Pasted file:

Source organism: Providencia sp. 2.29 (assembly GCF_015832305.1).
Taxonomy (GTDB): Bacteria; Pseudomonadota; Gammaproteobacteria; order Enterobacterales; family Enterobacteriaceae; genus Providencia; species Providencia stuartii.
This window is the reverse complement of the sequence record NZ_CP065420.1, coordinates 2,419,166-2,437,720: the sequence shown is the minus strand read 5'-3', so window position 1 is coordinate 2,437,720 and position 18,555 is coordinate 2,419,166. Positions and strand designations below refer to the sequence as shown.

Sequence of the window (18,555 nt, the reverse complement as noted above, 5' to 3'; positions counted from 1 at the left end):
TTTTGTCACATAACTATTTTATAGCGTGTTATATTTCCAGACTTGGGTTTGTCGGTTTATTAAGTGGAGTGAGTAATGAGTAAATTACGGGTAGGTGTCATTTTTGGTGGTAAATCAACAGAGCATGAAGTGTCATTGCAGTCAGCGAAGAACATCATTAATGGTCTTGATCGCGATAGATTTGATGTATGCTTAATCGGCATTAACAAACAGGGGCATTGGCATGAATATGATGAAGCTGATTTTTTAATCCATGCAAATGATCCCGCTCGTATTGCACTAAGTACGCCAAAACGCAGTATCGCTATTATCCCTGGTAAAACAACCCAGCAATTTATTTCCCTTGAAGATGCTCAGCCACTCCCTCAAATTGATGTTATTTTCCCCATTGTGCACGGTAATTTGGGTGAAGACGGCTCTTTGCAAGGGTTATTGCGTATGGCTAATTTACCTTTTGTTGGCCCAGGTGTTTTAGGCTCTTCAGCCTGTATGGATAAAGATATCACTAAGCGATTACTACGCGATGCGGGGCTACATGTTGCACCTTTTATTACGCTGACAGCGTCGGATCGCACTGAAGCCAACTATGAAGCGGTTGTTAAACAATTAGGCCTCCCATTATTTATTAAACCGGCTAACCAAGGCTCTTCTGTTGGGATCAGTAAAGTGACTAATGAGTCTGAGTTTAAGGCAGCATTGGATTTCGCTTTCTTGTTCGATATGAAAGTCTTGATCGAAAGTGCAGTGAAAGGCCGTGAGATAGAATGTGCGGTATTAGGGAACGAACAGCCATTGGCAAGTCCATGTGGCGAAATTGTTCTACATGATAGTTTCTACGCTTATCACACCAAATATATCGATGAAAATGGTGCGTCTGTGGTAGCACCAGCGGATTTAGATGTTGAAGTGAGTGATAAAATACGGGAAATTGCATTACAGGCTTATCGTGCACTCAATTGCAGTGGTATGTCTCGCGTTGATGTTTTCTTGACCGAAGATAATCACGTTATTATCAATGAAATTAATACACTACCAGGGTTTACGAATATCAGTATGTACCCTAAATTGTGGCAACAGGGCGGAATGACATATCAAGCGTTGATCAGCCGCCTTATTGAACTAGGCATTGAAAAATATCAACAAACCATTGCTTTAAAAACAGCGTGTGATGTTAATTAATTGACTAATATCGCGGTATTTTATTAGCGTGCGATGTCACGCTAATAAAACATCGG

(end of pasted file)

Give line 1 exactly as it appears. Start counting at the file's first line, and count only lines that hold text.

Source organism: Providencia sp. 2.29 (assembly GCF_015832305.1).